My mind exploded in so many directions, my body didn't know which one to take, so my legs just gave out. I half fell, half stumbled into the wall, then slid to the floor. And unlike you-know-who, I'm not at all ashamed of crying when I have good reason, and I'd say I had a pretty damn good reason. Except I'm not even sure I'd call it crying. I'm not sure what I'd call it. My guts boiled up into my chest and throat, and erupted out of my face. Just noise and mucus and air, all fighting to exit my body at the same time. I gasped, I wailed, I struck out and hit things - the wall, the floor, myself - until the physical pain was almost comforting. I'm not sure how long it lasted. Hours, at least. Some rational corner of my mind (something I never lose - and again, if I ever do ...) wondered why security or the hotel manager hadn't come knocking, looking for another night's rent, or at least checking on the racket I was making, but then I figured Wilson paid/bribed them off for awhile. As I hadn't yet read the note, I didn't know how long he estimated it would take me to grieve for my fucking best friend. Oh, my god, I was never going to see him again, and I didn't even get to say goodbye. Something I'd been dreading, and that rational corner reasoned he'd made the right call there, and I needed to get as drunk and high as possible to shut that rational corner the hell up as soon as possible.

The sun was going down before I made any attempt to get off the floor. My stomach was growling, I was horribly thirsty, had to pee, and I still desperately, desperately needed to get very, very drunk. The human body fights for what it needs, fights for life, which only reminded me that his was no longer in the fight, and somewhere, some total stranger was looking at that sweet, still face and wondering who the poor bastard was. Strangers touching him, lifting him, taking him away.

If it isn't obvious, my first attempt to get off the floor failed, and I ended up howling for another hour, or two. And so it went until the door opened and Wilson was standing there looking at me, even more cross-eyed than usual.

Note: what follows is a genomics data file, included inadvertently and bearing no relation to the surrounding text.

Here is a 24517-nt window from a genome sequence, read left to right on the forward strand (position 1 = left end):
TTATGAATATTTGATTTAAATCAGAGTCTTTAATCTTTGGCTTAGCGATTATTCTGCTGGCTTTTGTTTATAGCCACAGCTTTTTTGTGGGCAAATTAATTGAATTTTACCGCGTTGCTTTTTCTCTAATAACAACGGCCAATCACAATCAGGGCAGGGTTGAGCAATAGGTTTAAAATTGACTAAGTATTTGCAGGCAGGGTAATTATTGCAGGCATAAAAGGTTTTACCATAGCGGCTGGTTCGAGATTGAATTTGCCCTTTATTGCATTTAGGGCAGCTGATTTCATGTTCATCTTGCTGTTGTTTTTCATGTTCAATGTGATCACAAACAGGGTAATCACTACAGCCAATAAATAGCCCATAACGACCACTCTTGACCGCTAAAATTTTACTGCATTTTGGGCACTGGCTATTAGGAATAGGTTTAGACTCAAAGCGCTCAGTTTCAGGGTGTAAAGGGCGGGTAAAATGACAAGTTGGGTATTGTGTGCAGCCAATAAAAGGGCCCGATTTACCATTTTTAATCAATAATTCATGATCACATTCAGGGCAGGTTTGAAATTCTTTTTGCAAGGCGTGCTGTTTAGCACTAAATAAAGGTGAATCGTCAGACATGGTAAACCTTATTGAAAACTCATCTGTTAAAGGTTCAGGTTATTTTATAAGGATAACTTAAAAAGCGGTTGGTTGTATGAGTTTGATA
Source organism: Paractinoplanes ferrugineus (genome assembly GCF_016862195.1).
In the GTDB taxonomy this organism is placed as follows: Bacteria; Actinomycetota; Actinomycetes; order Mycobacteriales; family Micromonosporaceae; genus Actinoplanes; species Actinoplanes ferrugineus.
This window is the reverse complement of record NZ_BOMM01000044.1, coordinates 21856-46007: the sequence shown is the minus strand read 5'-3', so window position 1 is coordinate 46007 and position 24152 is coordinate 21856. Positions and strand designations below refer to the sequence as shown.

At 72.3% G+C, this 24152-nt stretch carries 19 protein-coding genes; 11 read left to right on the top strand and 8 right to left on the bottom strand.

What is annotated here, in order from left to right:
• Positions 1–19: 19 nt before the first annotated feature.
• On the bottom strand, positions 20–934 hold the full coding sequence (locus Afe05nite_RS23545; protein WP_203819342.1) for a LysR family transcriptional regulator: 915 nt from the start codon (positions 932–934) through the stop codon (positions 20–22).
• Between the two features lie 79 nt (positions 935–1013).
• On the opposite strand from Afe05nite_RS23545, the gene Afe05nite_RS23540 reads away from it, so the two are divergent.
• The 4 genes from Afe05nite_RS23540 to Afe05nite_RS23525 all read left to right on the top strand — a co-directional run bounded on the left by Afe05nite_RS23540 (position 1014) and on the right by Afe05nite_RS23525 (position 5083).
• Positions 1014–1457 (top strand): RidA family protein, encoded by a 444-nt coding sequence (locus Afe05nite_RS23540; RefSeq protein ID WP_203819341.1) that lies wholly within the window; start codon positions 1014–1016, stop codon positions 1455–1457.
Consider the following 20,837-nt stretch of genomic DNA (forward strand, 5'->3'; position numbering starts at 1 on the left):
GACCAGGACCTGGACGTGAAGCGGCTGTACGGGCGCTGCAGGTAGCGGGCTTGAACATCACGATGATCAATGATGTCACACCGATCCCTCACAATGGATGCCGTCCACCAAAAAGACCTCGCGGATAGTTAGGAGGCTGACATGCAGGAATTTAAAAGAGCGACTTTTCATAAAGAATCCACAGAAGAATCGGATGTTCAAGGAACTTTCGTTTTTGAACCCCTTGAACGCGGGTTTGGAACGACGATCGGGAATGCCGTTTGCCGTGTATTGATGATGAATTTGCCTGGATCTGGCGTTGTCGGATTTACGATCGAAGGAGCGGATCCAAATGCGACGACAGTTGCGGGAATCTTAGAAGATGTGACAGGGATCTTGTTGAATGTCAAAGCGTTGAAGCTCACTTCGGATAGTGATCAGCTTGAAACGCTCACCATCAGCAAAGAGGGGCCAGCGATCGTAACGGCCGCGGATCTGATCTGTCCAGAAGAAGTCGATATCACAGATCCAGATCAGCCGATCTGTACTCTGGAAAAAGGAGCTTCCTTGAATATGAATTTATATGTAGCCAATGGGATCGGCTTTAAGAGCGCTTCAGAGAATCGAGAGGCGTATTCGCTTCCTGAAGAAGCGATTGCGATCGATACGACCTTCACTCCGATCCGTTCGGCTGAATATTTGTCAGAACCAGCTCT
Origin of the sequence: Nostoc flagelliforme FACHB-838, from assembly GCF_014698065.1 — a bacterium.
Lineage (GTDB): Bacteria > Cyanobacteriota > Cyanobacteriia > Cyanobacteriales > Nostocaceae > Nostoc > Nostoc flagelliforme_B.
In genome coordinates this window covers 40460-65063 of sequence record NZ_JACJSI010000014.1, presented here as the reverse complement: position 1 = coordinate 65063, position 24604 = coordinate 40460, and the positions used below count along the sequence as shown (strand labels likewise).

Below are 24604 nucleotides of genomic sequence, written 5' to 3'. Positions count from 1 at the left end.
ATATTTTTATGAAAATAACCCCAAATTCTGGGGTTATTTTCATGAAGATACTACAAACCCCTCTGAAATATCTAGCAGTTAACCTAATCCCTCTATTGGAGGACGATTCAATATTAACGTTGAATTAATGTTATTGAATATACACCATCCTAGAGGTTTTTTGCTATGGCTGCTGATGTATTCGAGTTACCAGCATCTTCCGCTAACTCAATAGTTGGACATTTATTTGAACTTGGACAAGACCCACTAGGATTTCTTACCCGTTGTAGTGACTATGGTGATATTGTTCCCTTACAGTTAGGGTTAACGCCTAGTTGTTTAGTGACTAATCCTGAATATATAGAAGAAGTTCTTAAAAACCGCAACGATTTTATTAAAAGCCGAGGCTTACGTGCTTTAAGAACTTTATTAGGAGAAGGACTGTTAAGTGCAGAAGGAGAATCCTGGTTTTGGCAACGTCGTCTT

Dosed him? He says I dosed him? Of course, he left out the part where he'd put away half a bottle of scotch before we went to bed (yeah, okay, I asked for separate beds that night, and for exactly the reasons he figured), and I didn't bother counting how many Vicodin. He claimed the long ride made his leg sore. I didn't need to dose him! He passed out on his own, thank you very much.

And I did not lie. I really did visit my friend that first day (and okay, so maybe I didn't mention him to House before, but I'm sure you can see why). We met for lunch and discussed the details of what he wanted to do, then I followed him back to his office to make an appointment for the pre-qualifying tests to be done the following day. House spent the better part of ten years surrounded by people who ran any kind of lab work he wanted the moment he demanded it. The rest of us in the real world usually have to wait, and getting an appointment the very next day was pretty impressive, frankly.

So that night when I came back, I wasn't glum, just nervous. House drank himself into oblivion, I hardly got a wink of sleep, then had to get up before sunrise to make it in time for my appointment. I LEFT HOUSE A NOTE explaining all this (as well as leaving my phone to charge, since I wasn't allowed to have it during the procedure, anyway), but ... oh, god, I still feel awful for the misunderstanding. I really do. It honestly never occurred to me that he thought I'd slipped off to ... well, slip off. I think what bothers me the most is that I had seriously considered doing just that if things didn't work out, but now that I've seen what it did to him, I just feel ... well, I don't deserve him. And yes, House, I know you're going to read this and no doubt add more contradictions (can't even let me have the last word in my own journal). And my face is not sweet!


Hi, sweetieface. And no, you don't deserve me. Ha-ha.


Fuck you.


Love you, too. See? Told you I'd say it if you fought.

So Wilson walks in and finds me lying in a puddle of my own snot, and confesses everything. Apparently he thought he was sparing me unnecessary worry by attempting to be more devious than me (haven't we been over that?), and instead carved a good ten years off my life expectancy. That is to say, he explained it after we spend the rest of that night tangled up on the floor together in a sobbing heap.

You know the rest. Nothing to do but wait two weeks for the results to see if he qualified for the fancy wonder drug. Got an apartment, drifted into different sleep schedules. And I will say I'm sorry about that. I had some heavy thinking to do. Having experienced his 'death' for a day, I had serious doubts I wanted to go through it a second time.


By the way, enjoy your funeral, House?



So Wilson passed the test, got in the trial, it worked, and here we are: A nearly-dead guy who won a reprieve and a not-really-dead dead guy, happily haunting an apartment together.


Who you gonna call?